CDC TB guidelines hit fit-testing roadblock over periodic’ testing
Conflict over annual fit-testing delays release
A firestorm over fit-testing has spilled over to another agency, derailing the release of draft tuberculosis guidelines by the Centers for Disease Control and Prevention (CDC). If CDC recommends "periodic" fit-testing, will that be interpreted as annual fit-testing? If the U.S. Occupational Safety and Health Administration (OSHA) requires annual fit-testing, should the TB guidelines be consistent with that?
"If that word [periodic] is maintained, I believe OSHA will have the definition tied up," Rachel Stricof, MT(ASCP), MPH, an epidemiologist who is a liaison member of the Advisory Council for the Elimination of Tuberculosis (ACET), told another CDC advisory panel. "Periodic will equal annual."
Even within CDC, those issues and others are being hotly debated as hospitals await the updated guidelines. Representatives from CDC’s TB division, division of healthcare quality promotion (which deals with infection control), and the National Institute for Occupational Safety and Health (NIOSH) are meeting to work out differences in wording the guidelines.
The agency first is looking into the source of the disagreement, Denise Cardo, MD, director of the division of healthcare quality promotion, told the Healthcare Infection Control Practices Advisory Committee (HICPAC), an expert advisory panel. "If it’s because of a lack of data, where are we going to produce the data?" (The CDC guidelines also have been delayed as the agency considers the use of the QuantiFERON blood test in lieu of skin testing and other issues.)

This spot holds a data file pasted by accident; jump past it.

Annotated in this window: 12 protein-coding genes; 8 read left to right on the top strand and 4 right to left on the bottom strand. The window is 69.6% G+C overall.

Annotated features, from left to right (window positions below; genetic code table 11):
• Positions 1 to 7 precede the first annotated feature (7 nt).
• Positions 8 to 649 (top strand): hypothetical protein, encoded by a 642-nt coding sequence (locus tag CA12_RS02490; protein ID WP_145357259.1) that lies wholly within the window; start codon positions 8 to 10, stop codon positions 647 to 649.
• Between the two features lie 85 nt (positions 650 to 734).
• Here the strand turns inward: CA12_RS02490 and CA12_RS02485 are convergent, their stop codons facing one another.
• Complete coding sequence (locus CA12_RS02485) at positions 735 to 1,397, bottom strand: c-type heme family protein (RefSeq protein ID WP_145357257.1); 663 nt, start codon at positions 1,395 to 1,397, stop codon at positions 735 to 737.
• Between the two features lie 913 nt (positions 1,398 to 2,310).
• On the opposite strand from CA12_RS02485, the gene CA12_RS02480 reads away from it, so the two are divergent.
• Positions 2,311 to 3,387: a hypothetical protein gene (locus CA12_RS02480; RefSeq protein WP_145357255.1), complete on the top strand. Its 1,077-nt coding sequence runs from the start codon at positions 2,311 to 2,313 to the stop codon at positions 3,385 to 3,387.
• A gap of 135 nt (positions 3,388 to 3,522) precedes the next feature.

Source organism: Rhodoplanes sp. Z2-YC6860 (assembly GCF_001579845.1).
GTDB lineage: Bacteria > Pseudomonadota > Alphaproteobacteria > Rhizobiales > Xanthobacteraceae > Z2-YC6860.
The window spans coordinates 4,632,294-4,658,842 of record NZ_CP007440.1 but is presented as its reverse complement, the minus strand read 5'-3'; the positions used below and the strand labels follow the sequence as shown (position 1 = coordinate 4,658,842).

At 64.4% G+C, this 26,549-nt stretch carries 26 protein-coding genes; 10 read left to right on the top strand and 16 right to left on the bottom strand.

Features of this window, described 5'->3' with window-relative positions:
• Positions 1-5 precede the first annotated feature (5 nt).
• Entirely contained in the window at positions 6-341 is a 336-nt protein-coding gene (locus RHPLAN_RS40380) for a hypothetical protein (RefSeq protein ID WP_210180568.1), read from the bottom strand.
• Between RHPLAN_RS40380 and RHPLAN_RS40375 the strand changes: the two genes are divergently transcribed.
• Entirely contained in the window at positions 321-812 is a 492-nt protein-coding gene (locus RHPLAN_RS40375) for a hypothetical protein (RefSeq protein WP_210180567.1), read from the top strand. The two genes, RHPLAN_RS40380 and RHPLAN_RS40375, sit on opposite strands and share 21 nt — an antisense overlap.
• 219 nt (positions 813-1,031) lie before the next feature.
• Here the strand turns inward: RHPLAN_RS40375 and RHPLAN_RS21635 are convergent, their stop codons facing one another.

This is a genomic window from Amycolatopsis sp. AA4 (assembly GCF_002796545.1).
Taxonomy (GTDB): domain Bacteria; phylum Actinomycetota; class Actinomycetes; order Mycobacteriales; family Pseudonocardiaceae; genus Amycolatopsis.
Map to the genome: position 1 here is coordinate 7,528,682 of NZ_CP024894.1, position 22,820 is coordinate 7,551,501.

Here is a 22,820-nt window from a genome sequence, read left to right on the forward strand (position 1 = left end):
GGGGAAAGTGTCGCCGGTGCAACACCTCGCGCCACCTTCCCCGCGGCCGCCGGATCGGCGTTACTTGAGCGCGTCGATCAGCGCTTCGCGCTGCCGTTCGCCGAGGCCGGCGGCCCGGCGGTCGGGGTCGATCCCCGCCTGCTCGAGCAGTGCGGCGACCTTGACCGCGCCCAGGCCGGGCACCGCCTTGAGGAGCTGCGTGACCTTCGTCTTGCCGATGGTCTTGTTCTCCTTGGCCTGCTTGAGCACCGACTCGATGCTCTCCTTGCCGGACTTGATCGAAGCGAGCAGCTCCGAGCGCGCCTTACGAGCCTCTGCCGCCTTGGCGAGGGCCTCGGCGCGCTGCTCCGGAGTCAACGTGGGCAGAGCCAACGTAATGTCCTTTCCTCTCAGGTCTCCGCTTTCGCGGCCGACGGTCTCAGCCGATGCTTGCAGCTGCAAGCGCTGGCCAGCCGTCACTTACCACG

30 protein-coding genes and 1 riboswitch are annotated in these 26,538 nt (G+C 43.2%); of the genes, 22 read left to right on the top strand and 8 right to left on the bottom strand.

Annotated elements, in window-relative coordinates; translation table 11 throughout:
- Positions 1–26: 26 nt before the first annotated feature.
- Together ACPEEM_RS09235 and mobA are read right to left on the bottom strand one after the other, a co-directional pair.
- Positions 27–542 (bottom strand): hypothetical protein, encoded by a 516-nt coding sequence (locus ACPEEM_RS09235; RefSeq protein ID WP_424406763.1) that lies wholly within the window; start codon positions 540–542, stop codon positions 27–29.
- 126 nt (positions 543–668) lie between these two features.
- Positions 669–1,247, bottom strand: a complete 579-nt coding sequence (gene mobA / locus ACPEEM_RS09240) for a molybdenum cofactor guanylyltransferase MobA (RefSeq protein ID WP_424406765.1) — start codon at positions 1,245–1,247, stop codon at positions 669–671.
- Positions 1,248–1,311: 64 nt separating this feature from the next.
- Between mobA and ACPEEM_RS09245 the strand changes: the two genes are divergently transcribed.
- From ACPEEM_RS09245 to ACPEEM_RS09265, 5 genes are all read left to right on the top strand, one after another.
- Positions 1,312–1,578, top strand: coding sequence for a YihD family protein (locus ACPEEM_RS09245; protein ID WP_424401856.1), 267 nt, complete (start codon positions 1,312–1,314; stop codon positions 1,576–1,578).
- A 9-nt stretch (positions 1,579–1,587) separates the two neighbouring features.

Infection control and employee health practitioners have flooded OSHA with letters, asserting that annual fit-testing has no proven, scientific merit. CDC also has received its share of feedback from infection control practitioners and others. "Fit-testing is extremely time-consuming, labor-intensive, costly, and of virtually no incremental benefit when good fitting respirators are used," the Association for Professionals in Infection Control and Epidemiology (APIC) wrote to OSHA.
Yet industrial hygienist Mark Nicas, PhD, MPH, CIH, a respiratory protection expert at the University of California-Berkeley, argues that respirator studies are pertinent to tuberculosis.
"M. tb bacilli are carried on airborne particles that behave aerodynamically just like other airborne particles of comparable size, and although health care facilities cannot yet measure airborne M. tb concentrations, they can assess exposure potential," he says. "When you’re in close proximity [to an infectious patient], then wearing a respirator is your first line of defense," adds Nicas, who is industrial hygiene program director in the environmental health sciences division at UC-Berkeley. "If that’s your first line of defense, you should extend the effort to make sure it works."
This debate over fit-testing has been simmering for at least six years — since OSHA implemented a new General Industry Respiratory Protection Standard (1910.134). OSHA was then drafting a tuberculosis standard and announced it would address fit-testing for TB in that document. On Dec. 31, 2003, OSHA revoked its proposed TB standard — and the older respiratory protection standard that had applied specifically to TB.
"OSHA basically did what they said they were going to do," says Michael Tapper, MD, chief of infectious diseases at Lenox Hill Hospital in New York City and a member of HICPAC and a liaison member of ACET. "They said TB was carved out [only] because the TB standard was moving forward at that time."